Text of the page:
Federal government to spend AU$5.95m on joint research with China

The Australian government has announced six research centres in partnership with China in a bid to strengthen innovation and science links between the two countries.

Australia and China have strengthened ties overnight, announcing six new Joint Research Centres to address challenges both countries face in the marine science, food and agribusiness, and mining equipment technology and services sectors.

At a cost of AU$5.95 million, the six centres will be funded for three years under the Australia-China Science and Research Fund (ACSRF), which supports strategic science, technology, and innovation collaboration considered of mutual benefit to both countries.

The Joint Research Centres are virtual centres which link Australian and Chinese research institutions, with the government hoping to achieve outcomes beyond that which can be achieved with individual research projects.

"These grants, totalling AU$5.95 million, support the objectives of the National Innovation and Science Agenda, and help Australian research institutions build links with China -- a growing science power and important collaborative partner for Australia in science and research," Minister for Industry, Innovation and Science Christopher Pyne said.

"This will build Australia's research capacity, forge strategic alliances, and increase commercialisation and application of research outcomes, boosting innovation and international competitiveness."

Joint Research Centres will also receive co-investment from the Chinese government through the partnering Chinese institution, Pyne said.

Recipients of the Joint Research Centres grant are: University of Adelaide and the Shanghai Jiao Tong University to develop new cereal grains with long term health benefits; University of Melbourne and Chinese Agricultural University to investigate healthy soils for sustainable food production; Swinburne University of Technology and First Institute of Oceanography of the State Oceanic Administrations to develop a new generation of models to forecast and describe ocean and wave climatology; the Australian Institute of Marine Science and Institute of Oceanology, Chinese Academy of Sciences to explore the translation of data into management solutions for coastal pollution and ecosystem safety; the University of South Australia and Central South University to develop in-line chemical and mineral sensing for sustainable mineral processing; and Monash University and Soochow University, which are researching dairy industry manufacturing process efficiencies and new high-value products.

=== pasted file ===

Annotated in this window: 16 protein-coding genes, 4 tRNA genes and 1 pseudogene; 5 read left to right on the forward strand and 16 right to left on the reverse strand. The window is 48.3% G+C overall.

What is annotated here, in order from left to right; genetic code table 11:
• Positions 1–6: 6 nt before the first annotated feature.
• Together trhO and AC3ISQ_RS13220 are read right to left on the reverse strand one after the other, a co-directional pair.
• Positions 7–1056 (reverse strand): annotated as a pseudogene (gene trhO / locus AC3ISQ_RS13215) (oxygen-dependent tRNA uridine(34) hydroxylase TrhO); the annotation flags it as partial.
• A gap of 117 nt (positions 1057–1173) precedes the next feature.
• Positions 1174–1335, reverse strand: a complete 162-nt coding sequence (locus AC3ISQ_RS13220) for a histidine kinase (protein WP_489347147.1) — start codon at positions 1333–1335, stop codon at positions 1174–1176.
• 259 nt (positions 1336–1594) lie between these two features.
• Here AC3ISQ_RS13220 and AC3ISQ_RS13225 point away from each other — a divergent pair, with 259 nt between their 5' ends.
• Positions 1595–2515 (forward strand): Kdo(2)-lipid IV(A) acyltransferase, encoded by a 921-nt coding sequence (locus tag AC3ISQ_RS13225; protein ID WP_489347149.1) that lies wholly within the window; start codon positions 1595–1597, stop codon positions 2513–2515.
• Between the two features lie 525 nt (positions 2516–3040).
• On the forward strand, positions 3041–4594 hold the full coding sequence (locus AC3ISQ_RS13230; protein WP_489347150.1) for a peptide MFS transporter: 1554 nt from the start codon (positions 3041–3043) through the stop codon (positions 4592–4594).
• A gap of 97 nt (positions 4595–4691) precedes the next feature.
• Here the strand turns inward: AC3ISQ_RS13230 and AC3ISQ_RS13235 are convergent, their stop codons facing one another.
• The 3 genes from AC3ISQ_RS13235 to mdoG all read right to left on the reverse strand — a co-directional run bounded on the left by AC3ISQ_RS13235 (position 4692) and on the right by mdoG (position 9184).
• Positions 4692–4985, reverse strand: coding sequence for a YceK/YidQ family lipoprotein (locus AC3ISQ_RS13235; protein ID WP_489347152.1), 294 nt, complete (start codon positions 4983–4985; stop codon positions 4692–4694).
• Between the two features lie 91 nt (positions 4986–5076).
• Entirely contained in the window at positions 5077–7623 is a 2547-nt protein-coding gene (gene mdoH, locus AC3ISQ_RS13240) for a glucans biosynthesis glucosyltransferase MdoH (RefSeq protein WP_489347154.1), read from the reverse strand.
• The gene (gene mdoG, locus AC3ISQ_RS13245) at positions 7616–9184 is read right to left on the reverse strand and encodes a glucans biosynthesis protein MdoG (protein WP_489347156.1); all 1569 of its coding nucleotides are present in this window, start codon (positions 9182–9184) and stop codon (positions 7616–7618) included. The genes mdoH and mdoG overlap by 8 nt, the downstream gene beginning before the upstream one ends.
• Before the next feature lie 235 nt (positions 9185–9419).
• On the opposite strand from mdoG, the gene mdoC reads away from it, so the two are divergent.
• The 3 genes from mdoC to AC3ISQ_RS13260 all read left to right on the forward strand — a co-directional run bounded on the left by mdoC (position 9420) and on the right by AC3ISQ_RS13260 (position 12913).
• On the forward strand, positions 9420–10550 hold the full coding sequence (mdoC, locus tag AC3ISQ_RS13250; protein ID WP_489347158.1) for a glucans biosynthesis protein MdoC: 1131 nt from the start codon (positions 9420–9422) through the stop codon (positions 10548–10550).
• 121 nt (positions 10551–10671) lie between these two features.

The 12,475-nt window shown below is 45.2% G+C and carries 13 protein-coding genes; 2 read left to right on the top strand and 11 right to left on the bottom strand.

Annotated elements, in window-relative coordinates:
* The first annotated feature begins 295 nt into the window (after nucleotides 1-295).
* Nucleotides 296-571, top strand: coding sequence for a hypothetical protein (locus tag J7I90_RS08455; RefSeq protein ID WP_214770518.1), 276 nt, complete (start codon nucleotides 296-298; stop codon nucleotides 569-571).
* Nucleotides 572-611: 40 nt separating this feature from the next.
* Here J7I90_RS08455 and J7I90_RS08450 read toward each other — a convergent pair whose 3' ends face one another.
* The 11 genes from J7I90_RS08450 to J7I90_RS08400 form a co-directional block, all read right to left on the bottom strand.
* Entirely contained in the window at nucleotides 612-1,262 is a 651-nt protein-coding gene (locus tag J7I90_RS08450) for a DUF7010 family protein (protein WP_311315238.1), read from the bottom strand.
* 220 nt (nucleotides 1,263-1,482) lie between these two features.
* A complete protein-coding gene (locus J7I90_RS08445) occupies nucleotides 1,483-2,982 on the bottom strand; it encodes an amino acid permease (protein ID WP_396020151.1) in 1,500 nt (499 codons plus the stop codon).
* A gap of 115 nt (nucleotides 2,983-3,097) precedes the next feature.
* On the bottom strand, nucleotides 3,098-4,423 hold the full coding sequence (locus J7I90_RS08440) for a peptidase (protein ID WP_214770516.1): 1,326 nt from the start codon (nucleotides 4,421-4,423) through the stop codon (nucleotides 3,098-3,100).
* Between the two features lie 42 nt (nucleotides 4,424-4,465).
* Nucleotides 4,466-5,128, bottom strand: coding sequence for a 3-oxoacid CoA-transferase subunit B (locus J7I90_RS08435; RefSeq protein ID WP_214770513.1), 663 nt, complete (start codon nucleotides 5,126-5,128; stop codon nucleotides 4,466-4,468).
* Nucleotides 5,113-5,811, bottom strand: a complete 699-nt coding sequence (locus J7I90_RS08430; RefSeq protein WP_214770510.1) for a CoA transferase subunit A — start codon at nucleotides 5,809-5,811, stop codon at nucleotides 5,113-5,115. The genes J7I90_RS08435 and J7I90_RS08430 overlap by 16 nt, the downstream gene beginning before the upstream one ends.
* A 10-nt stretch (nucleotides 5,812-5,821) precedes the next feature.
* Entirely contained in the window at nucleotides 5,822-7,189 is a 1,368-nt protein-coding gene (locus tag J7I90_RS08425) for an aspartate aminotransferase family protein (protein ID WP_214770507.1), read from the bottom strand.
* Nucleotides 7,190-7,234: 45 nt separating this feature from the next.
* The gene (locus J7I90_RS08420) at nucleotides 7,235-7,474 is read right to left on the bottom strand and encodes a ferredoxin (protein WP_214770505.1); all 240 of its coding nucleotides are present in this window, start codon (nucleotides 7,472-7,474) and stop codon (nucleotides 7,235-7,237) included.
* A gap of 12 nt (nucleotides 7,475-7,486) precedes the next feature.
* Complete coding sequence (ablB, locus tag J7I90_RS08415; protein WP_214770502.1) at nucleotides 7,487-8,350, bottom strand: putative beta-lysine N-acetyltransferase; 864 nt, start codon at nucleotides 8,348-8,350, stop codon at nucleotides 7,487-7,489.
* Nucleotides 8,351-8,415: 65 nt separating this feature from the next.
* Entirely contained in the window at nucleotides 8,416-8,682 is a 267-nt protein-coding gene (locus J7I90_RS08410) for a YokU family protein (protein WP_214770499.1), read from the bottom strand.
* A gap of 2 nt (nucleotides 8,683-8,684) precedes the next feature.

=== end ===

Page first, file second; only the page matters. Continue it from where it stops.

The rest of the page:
Previously, Pyne said Shanghai was being positioned by the Chinese government as a global centre for technology, innovation, and entrepreneurship when he announced Shanghai as the desired location for one of its five startup landing pads across the globe.

He said a landing pad in Shanghai would further strengthen Australia's trade relationship with China, and the city's history of commerce and entrepreneurship makes it a good entry point to the huge Chinese market.

The AU$11 million startup landing pad initiative was designed to help Australian entrepreneurs bring their ideas to market and build high-growth and high-return enterprises, and forms part of the government's AU$1.1 billion National Innovation and Science Agenda.

In addition to Shanghai, the first pad kicked off in Silicon Valley at RocketSpace, which has been working with tech startups and corporate innovation professionals since 2011. The second space will be in Tel Aviv and the remaining two are expected to be positioned in Europe and in another city in Asia.

Earlier this week, Queensland Premier Annastacia Palaszczuk signed an agreement with the Chinese Ministry of Science and Technology, the government agency responsible for steering China's science and technology development.

Under the agreement, Queensland entrepreneurs and researchers will take part in placements within China's science and technology incubators, at a rate of eight per year, for the next three years.

"We know innovation can lead to big economic growth," Palaszczuk said. "Through mentoring, local business links, access to world-class facilities, and some of China's leading business and science experts, incubators are the perfect environment to prototype, test, attract investment, and commercialise innovative ideas."